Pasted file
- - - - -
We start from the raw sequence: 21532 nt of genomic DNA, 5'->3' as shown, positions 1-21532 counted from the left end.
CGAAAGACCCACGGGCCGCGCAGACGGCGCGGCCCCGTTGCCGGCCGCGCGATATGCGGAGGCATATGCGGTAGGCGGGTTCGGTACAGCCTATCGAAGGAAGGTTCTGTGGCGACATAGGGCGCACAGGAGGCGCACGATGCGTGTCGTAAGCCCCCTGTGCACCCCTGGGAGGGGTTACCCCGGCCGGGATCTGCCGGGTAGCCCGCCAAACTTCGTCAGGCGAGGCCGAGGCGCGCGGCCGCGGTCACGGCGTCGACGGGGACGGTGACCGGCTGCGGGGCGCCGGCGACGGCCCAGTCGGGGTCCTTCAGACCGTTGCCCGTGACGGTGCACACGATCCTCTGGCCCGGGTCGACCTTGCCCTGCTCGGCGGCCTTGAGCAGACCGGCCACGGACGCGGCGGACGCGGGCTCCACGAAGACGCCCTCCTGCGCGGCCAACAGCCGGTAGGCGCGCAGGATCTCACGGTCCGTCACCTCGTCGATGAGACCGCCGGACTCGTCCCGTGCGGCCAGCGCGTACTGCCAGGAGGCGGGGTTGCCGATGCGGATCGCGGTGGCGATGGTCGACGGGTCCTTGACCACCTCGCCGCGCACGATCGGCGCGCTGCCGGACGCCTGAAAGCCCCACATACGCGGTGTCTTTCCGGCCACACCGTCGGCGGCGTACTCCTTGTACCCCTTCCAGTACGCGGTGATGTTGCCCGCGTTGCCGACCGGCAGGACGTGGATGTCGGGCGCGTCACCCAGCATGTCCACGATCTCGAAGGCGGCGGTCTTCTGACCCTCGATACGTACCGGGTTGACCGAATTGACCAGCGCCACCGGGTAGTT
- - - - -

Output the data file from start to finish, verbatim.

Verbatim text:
We start from the raw sequence: 21532 nt of genomic DNA, 5'->3' as shown, positions 1-21532 counted from the left end.
CGAAAGACCCACGGGCCGCGCAGACGGCGCGGCCCCGTTGCCGGCCGCGCGATATGCGGAGGCATATGCGGTAGGCGGGTTCGGTACAGCCTATCGAAGGAAGGTTCTGTGGCGACATAGGGCGCACAGGAGGCGCACGATGCGTGTCGTAAGCCCCCTGTGCACCCCTGGGAGGGGTTACCCCGGCCGGGATCTGCCGGGTAGCCCGCCAAACTTCGTCAGGCGAGGCCGAGGCGCGCGGCCGCGGTCACGGCGTCGACGGGGACGGTGACCGGCTGCGGGGCGCCGGCGACGGCCCAGTCGGGGTCCTTCAGACCGTTGCCCGTGACGGTGCACACGATCCTCTGGCCCGGGTCGACCTTGCCCTGCTCGGCGGCCTTGAGCAGACCGGCCACGGACGCGGCGGACGCGGGCTCCACGAAGACGCCCTCCTGCGCGGCCAACAGCCGGTAGGCGCGCAGGATCTCACGGTCCGTCACCTCGTCGATGAGACCGCCGGACTCGTCCCGTGCGGCCAGCGCGTACTGCCAGGAGGCGGGGTTGCCGATGCGGATCGCGGTGGCGATGGTCGACGGGTCCTTGACCACCTCGCCGCGCACGATCGGCGCGCTGCCGGACGCCTGAAAGCCCCACATACGCGGTGTCTTTCCGGCCACACCGTCGGCGGCGTACTCCTTGTACCCCTTCCAGTACGCGGTGATGTTGCCCGCGTTGCCGACCGGCAGGACGTGGATGTCGGGCGCGTCACCCAGCATGTCCACGATCTCGAAGGCGGCGGTCTTCTGACCCTCGATACGTACCGGGTTGACCGAATTGACCAGCGCCACCGGGTAGTT